Retinol: As close to a magic potion as a regular human can get. But alas! It’s actually science. Retinol is the “scientific name for vitamin A,” Dr. Craig A. Kraffert, a board-certified dermatologist and president of Amarte Skin Care, tells Bustle. The magic happens when it’s absorbed into skin and converts into retinoic acid. But there are so many retinols, in so many vehicles, available in over-the-counter formulations — including (but not limited to) creams and serums. So if you're wondering what's the difference between retinol serums vs. creams, you've come to the right place.
For the most part, deciding to go with a retinol serum vs. cream is a matter of personal preference — the most important thing is that the retinol is getting onto and into your skin, which both can do. But for some more guidance here, I also spoke with board-certified dermatologist Dr. Susan Van Dyke and Dr. Orit Markowitz, Director of Pigmented Lesions and Skin Cancer at Mount Sinai Hospital in New York City.
Serums contain higher concentrations of active ingredients, and since they’re so thin and light, Dr. Van Dyke says, they penetrate skin more efficiently than creams. Since they’re utterly grease-free, serums work especially well for people with oily skin. Regardless, if you’re going for a retinol serum, all three dermatologists recommend checking up on any other active ingredients present in the formula. “Retinol need not live in a formulation vacuum,” Dr. Kraffert says. “Look for retinol formulations that contain other actives, like arbutin and antioxidants, and make sure they provide the hydration you need.” But even if your retinol serum does contain hydrating ingredients (such as hyaluronic acid), you’ll still need to apply a moisturizer on top.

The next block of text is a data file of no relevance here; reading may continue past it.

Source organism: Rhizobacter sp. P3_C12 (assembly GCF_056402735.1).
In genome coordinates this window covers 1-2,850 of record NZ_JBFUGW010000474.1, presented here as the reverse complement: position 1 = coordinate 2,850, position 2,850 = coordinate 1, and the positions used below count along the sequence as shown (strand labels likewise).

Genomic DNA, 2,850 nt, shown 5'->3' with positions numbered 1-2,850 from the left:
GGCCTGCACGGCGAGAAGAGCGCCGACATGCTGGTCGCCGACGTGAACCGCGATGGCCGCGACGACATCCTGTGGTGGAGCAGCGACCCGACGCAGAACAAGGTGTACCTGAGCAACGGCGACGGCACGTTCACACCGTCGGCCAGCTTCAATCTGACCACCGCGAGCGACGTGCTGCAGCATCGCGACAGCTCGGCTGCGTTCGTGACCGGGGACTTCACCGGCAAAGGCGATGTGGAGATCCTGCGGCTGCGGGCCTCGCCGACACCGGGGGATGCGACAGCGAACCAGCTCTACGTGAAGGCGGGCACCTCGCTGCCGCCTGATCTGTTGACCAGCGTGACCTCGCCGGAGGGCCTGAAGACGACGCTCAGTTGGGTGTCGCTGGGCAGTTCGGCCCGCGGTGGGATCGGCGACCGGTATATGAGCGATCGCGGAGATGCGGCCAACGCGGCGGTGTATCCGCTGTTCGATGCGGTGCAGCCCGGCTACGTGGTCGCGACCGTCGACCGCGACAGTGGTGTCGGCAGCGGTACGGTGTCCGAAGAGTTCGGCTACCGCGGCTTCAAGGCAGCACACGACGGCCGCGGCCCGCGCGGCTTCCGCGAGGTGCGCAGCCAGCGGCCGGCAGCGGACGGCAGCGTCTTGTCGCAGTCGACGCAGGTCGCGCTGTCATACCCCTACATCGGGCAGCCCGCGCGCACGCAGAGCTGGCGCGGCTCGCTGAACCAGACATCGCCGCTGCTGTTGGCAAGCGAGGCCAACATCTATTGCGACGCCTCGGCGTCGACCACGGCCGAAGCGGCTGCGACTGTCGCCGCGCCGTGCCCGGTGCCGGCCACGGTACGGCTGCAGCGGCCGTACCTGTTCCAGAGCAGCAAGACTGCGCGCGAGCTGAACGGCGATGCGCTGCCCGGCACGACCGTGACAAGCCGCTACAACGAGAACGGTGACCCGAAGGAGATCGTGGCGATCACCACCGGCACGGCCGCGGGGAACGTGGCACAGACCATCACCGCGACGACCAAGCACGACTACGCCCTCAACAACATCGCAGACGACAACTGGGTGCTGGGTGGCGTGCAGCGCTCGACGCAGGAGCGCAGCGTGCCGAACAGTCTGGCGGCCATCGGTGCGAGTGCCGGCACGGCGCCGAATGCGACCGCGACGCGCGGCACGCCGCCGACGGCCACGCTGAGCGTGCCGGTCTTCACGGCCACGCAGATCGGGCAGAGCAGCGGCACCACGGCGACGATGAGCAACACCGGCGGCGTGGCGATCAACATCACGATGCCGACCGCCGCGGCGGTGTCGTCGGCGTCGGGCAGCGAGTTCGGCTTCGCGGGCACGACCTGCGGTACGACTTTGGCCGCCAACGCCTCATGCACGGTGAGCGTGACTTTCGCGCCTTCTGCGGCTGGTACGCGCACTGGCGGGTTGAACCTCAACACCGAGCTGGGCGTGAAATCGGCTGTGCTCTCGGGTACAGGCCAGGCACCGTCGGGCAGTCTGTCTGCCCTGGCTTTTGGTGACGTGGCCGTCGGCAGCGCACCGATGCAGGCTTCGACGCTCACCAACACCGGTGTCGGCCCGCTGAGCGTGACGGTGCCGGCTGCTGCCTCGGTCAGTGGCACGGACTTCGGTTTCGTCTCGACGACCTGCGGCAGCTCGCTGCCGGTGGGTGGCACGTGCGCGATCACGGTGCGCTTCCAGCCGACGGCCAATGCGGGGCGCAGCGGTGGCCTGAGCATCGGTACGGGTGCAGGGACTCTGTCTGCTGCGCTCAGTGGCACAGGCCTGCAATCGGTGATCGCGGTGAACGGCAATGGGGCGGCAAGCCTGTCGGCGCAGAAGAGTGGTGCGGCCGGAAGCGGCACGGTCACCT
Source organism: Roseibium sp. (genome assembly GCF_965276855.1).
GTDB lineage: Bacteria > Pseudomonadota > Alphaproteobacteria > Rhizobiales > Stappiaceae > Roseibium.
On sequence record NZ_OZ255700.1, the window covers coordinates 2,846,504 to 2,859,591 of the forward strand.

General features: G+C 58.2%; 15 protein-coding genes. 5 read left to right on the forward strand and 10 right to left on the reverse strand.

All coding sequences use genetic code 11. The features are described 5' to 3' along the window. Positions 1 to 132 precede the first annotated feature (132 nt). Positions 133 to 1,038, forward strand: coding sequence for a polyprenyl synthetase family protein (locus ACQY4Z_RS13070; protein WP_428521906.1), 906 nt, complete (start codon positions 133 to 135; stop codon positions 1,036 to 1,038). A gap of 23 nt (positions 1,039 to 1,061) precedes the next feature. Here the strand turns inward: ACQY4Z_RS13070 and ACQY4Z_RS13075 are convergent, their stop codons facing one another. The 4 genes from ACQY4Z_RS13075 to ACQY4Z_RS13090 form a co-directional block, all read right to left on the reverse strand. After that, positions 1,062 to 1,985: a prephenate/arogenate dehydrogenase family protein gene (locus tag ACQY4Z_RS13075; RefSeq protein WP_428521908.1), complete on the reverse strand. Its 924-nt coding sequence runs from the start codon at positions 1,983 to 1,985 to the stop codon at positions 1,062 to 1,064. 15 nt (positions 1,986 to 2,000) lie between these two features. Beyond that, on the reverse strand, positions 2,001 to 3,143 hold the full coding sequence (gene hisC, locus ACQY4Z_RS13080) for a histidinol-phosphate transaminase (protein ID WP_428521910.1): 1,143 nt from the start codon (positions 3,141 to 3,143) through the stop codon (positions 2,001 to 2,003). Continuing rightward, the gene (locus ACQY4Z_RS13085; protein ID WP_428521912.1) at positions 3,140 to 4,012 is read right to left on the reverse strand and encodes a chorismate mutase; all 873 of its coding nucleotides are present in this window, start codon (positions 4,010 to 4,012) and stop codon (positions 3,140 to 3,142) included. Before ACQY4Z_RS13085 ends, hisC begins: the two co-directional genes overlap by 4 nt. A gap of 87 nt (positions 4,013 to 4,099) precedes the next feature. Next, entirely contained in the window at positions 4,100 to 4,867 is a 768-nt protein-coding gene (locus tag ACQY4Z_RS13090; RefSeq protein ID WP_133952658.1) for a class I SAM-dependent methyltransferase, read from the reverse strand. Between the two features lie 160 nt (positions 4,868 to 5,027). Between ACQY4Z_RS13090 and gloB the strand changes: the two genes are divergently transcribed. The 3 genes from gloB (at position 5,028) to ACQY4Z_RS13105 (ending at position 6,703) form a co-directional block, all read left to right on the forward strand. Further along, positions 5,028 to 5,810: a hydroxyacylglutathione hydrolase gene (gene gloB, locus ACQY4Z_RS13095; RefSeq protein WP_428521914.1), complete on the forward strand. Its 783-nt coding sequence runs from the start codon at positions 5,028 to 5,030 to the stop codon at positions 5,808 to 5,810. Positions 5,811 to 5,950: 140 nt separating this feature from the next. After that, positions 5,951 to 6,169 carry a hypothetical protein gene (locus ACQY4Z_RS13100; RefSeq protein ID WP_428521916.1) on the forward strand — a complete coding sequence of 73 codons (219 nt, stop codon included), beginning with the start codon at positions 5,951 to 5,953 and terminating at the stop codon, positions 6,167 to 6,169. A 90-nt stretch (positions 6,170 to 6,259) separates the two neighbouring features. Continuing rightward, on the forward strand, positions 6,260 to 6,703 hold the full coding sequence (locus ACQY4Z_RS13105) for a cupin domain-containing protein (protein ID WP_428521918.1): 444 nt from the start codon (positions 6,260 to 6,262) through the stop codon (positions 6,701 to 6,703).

Dr. Markowitz recommends “creams over serums any day” for that exact reason — unlike serums, she says, creams “actually create a skin barrier that prevents moisture loss.” So if you have dry skin, a retinol cream is probably the better choice for you. Moisturizing is especially important when using retinol, since this potent active can cause peeling, drying, and flaking when you first start using it. That’s also why every dermatologist I, and probably you, have ever spoken to recommends starting slowly with your retinol of choice — like, once or twice a week slowly — then building up to basically however often your skin can tolerate it.
Whether you’re committing to a cream or a serum, I’ve got you covered. Scroll on to shop three of the best retinol serums, and three of the best retinol creams (for your face and your body) you can get on Amazon.
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